Tag Archive: roald dahl

  1. BathKidsLitFest Day 9: Zombies “Don’t split up. Don’t turn the lights off. Don’t do anything they do in horror films.”

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    Need to know what to do in the event of a zombie apocalypse? Charlie Higson will tell you. Of course, as zombies don’t exist, it’s unlikely that there’ll ever be a zombie apocalypse. Then again, he has written an incredible series that makes it all seem so possible. So, he suggests: “Don’t split up. Don’t turn the lights off. Don’t do anything they do in horror films. Be sensible.”

    In his Enemy series, a sickness has swept through the population, affecting everyone aged over fourteen. Those adults that survive, “Sickos”, are hungry for children. “A lot of kids get eaten and lots of adults get their brains bashed out,” says Higson cheerfully.

    It’s a bit like the medieval epics that he loved to read as a child: the power goes off, there are no adults to work anything, and so the children are plunged back into a world of books, swords and spears. Unfortunately there aren’t really any kids formed in the mould of the heroes of Greek mythology. But then again, “in the real world there aren’t heroes.” But still, the kids find themselves to be more than capable of all sorts of heroic acts.

    Higson is joined on stage by the dark master of horror, Darren Shan, whose Zom-B series follows the fortunes of the teenager B Smith as she battles against racism, zombies, psychotic clowns and killer babies. “It’s never too early to tell children that we live in a dangerous world, but that we can overcome the danger,” Shan decides merrily. He’s spent a good eight years working on the series, and although it’s something of a relief to have reached the end (well nearly, a thirteenth volume will yet appear), he’s also a bit sad to step away from the all-consuming world of his terrifying series.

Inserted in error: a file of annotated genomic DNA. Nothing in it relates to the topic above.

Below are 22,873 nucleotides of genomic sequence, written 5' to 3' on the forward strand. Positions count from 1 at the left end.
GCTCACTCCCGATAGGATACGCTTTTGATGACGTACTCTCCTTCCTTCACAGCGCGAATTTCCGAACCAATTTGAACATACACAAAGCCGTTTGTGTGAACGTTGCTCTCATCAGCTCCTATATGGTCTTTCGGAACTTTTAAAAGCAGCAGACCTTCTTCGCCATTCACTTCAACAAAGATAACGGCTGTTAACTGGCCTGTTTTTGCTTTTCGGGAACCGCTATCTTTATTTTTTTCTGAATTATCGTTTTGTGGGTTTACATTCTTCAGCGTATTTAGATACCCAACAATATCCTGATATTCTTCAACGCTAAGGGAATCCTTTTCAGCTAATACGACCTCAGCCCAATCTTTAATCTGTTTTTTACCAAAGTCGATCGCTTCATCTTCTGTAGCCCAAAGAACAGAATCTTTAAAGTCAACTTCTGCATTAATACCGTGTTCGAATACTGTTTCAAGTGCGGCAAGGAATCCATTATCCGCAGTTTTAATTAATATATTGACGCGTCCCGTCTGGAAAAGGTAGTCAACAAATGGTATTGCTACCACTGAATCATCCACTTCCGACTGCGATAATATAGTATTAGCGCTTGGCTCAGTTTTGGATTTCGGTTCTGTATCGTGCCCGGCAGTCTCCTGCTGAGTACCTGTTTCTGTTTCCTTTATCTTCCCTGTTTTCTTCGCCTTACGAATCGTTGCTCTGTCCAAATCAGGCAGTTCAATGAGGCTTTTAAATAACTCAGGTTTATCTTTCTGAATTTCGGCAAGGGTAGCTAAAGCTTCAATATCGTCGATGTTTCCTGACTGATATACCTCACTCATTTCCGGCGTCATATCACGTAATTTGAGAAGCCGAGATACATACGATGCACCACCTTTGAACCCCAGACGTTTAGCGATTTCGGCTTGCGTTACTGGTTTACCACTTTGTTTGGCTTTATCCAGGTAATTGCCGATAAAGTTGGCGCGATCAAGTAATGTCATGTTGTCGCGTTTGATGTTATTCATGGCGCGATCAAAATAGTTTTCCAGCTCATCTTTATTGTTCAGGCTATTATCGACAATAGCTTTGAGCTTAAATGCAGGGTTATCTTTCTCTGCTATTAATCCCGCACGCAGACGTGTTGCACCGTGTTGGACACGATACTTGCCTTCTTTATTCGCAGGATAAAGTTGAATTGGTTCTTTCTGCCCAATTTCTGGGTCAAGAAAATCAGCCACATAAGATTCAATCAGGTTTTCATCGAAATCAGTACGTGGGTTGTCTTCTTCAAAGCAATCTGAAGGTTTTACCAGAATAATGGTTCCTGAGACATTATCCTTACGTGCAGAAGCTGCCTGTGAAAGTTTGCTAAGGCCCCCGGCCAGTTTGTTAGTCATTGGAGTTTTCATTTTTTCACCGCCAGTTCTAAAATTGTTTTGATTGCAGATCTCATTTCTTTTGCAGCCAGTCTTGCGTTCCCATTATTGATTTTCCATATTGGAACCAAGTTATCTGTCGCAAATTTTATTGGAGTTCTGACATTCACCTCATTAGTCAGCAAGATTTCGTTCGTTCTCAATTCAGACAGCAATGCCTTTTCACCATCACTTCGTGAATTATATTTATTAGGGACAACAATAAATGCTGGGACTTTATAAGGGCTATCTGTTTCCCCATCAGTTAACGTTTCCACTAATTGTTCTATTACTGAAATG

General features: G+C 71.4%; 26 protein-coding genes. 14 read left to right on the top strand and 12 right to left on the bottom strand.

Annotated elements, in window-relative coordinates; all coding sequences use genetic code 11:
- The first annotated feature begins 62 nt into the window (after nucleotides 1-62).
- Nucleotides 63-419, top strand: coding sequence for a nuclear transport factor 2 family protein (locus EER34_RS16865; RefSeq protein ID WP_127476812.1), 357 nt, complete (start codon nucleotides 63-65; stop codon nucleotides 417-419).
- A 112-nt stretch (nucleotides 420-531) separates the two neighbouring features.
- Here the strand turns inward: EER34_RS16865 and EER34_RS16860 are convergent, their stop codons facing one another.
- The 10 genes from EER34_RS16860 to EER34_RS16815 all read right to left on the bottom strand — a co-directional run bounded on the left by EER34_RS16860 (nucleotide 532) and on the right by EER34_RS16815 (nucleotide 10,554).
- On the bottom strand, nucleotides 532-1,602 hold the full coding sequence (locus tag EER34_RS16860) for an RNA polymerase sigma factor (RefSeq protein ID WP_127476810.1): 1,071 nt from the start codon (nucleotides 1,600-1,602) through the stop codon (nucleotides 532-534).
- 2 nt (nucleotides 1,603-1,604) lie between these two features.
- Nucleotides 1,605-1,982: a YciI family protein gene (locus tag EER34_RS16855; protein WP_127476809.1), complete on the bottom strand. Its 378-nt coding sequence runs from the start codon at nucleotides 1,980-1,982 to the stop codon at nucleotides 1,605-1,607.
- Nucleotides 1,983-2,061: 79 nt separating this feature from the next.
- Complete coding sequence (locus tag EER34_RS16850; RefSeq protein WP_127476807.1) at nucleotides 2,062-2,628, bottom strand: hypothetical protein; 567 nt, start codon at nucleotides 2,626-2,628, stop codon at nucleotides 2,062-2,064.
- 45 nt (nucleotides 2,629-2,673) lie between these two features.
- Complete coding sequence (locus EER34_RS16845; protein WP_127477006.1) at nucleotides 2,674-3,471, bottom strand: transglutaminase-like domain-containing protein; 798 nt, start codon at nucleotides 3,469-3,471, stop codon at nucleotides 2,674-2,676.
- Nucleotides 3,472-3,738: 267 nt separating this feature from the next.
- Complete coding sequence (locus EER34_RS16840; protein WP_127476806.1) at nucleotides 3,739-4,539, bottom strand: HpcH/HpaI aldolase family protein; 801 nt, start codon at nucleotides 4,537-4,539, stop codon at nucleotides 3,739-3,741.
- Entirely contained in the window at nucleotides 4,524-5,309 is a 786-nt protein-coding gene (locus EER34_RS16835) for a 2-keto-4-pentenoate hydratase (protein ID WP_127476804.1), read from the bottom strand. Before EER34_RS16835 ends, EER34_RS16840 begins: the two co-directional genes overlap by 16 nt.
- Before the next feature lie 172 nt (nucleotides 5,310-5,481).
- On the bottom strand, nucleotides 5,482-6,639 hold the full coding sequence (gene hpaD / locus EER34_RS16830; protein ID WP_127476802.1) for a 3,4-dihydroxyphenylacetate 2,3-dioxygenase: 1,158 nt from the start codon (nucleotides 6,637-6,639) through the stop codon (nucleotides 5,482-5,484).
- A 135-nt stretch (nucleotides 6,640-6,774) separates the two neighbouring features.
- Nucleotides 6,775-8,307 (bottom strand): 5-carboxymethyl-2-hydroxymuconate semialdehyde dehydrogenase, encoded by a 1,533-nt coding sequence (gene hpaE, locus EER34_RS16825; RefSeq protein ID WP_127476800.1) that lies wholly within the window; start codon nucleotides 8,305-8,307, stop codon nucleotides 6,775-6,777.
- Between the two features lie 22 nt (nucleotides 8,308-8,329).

Both concur that horror is a fantastic genre to work in, best served in book form. Films and computer games have to meet multiple criteria set by classification boards before being released to the general public for consumption, books much less so. And books allow an author to deal with all sorts of issues – death, disease, fear and loss – in a fantasy (and therefore, essentially safe) way, continuing a long tradition of gruesome tales for children that historically bridged the gap between Roald Dahl and adult fiction.

    Shan and Higson relish the freedoms of writing for kids. Adults are a bit boring, really, and don’t get as involved in what they’re reading as teenagers and children. Moreover, it’s fun. “You might be writing some of the first books that a child may read,” says Higson. Shan adds delightedly “you could get to really scare some kids, scar them for life!”

    And then we go out into the dark night with Higson’s consoling words ringing in our ears: “If you think about it, zombies are a bit crap. An organised army could take them out easily. They’re already dead and pretty stupid. The zombie apocalypse would be over in about half an hour.”

    Claudia Pugh-Thomas at Charlie Higson and Darren Shan The Telegraph Bath Children’s Literature Festival



  2. Lois Edwards (Age 9) Questions Shifty McGifty illustrator Steven Lenton: On Roald Dahl, Enid Blyton & Judith Kerr

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    In the run up to the 2015  Telegraph Bath Children’s Literature Festival which starts tomorrow, Monkton Combe Prep School in Bath, held a workshop with Steven Lenton, who is famous for illustrating the Shifty McGifty books and lots of other stories.

    By Lois Edwards (Age 9)

    The workshop started with him reading a few stories to us and then he taught us how to draw some of the dog characters from the stories.

    I thought it was very good because he showed us a really easy way to draw the characters and I have been drawing them at home on my own too. Afterwards I was lucky enough to be able to spend some time with Steven and ask him some questions about his illustrations.